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J Ethnobiol Ethnomed. 2011 Mar 7;7:9. doi: 10.1186/1746-4269-7-9.

The faunal drugstore: animal-based remedies used in traditional medicines in Latin America.

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  • 1Departamento de Biologia, Universidade Estadual da Paraíba, Avenida das Baraúnas, Campina Grande, Paraíba 58109-753, Brazil. romulo_nobrega@yahoo.com.br

Abstract

Zootherapy is the treatment of human ailments with remedies made from animals and their products. Despite its prevalence in traditional medical practices worldwide, research on this phenomenon has often been neglected in comparison to medicinal plant research. This review discusses some related aspects of the use of animal-based remedies in Latin America, identifies those species used as folk remedies, and discusses the implications of zootherapy for public health and biological conservation. The review of literature revealed that at least 584 animal species, distributed in 13 taxonomic categories, have been used in traditional medicine in region. The number of medicinal species catalogued was quite expansive and demonstrates the importance of zootherapy as an alternative mode of therapy in Latin America. Nevertheless, this number is certainly underestimated since the number of studies on the theme are very limited. Animals provide the raw materials for remedies prescribed clinically and are also used in the form of amulets and charms in magic-religious rituals and ceremonies. Zootherapeutic resources were used to treat different diseases. The medicinal fauna is largely based on wild animals, including some endangered species. Besides being influenced by cultural aspects, the relations between humans and biodiversity in the form of zootherapeutic practices are conditioned by the social and economic relations between humans themselves. Further ethnopharmacological studies are necessary to increase our understanding of the links between traditional uses of faunistic resources and conservation biology, public health policies, sustainable management of natural resources and bio-prospecting.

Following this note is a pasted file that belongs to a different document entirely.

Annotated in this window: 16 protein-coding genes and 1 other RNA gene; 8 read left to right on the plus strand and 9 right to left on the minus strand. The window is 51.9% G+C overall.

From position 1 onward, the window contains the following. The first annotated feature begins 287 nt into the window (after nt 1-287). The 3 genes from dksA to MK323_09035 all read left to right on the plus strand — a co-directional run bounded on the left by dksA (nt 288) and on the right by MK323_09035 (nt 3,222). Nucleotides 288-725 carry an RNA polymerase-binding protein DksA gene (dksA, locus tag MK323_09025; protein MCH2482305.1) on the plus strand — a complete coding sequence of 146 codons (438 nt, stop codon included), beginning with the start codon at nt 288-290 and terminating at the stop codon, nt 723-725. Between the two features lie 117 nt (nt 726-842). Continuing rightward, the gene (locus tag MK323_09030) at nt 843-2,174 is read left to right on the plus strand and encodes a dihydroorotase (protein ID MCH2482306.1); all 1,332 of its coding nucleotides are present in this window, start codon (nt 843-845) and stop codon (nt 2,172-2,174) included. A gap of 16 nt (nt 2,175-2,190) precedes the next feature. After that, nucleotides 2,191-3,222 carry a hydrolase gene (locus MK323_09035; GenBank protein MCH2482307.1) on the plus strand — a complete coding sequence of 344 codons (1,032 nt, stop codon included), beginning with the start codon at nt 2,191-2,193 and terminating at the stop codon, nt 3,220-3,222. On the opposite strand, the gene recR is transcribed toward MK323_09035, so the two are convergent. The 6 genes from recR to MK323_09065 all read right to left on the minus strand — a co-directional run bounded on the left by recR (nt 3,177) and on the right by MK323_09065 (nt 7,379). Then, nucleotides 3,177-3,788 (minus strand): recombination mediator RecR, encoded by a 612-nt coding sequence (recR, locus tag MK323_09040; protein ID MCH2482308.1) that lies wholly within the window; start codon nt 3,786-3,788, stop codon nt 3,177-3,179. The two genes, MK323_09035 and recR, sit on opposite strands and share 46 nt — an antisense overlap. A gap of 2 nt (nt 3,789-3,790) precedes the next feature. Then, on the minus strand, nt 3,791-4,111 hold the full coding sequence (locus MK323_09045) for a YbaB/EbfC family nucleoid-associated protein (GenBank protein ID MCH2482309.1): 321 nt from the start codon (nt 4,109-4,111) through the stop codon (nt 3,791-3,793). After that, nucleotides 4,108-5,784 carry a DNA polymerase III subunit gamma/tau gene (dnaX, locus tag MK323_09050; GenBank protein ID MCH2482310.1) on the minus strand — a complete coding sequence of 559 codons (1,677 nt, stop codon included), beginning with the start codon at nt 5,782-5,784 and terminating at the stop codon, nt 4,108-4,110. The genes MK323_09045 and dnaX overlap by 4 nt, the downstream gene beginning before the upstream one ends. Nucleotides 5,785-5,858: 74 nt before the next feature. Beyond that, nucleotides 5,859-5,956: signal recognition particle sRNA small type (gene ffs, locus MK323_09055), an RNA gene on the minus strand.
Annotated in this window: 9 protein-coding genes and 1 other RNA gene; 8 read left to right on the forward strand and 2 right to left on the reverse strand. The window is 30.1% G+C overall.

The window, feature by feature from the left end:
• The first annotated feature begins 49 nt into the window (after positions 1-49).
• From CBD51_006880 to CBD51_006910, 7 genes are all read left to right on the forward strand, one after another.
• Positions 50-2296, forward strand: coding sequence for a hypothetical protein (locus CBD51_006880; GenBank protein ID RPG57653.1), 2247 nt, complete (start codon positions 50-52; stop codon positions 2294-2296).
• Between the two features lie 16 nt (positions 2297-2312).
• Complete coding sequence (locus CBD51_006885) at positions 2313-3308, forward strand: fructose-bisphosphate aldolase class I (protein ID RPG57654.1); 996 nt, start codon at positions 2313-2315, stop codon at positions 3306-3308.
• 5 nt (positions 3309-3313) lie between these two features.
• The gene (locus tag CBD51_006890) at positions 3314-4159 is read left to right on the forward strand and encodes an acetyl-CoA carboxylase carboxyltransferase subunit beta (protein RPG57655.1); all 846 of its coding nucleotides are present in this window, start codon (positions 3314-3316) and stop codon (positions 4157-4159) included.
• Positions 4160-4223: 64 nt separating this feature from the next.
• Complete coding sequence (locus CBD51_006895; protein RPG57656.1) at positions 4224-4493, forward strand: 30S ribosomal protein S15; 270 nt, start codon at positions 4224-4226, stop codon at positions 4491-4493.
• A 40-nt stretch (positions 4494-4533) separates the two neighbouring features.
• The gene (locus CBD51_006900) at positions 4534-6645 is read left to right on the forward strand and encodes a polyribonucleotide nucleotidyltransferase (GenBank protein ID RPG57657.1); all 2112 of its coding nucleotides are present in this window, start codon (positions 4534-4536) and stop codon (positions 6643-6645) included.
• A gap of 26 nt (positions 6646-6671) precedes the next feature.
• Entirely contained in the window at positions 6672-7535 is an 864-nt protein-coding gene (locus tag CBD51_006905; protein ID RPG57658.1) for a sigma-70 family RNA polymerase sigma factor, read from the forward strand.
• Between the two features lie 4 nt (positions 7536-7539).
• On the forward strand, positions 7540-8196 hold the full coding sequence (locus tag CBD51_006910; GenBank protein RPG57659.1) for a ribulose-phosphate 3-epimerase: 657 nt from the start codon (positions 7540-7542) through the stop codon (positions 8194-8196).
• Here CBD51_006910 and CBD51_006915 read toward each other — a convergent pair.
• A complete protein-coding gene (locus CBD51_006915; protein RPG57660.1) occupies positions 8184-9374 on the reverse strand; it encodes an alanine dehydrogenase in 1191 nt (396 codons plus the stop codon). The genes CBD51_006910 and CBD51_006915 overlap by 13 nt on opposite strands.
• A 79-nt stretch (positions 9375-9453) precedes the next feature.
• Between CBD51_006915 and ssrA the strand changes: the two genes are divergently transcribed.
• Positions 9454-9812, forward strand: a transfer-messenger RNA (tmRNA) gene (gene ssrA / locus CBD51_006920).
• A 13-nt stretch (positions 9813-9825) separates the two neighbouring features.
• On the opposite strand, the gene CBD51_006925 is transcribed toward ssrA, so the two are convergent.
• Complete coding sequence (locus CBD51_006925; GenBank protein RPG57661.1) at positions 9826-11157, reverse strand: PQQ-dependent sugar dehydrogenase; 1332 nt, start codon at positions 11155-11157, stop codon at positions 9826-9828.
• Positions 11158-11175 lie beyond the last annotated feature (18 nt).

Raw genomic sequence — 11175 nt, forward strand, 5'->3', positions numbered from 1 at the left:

PMID:
21385357
[PubMed - indexed for MEDLINE]
PMCID:
PMC3060860
Free PMC Article
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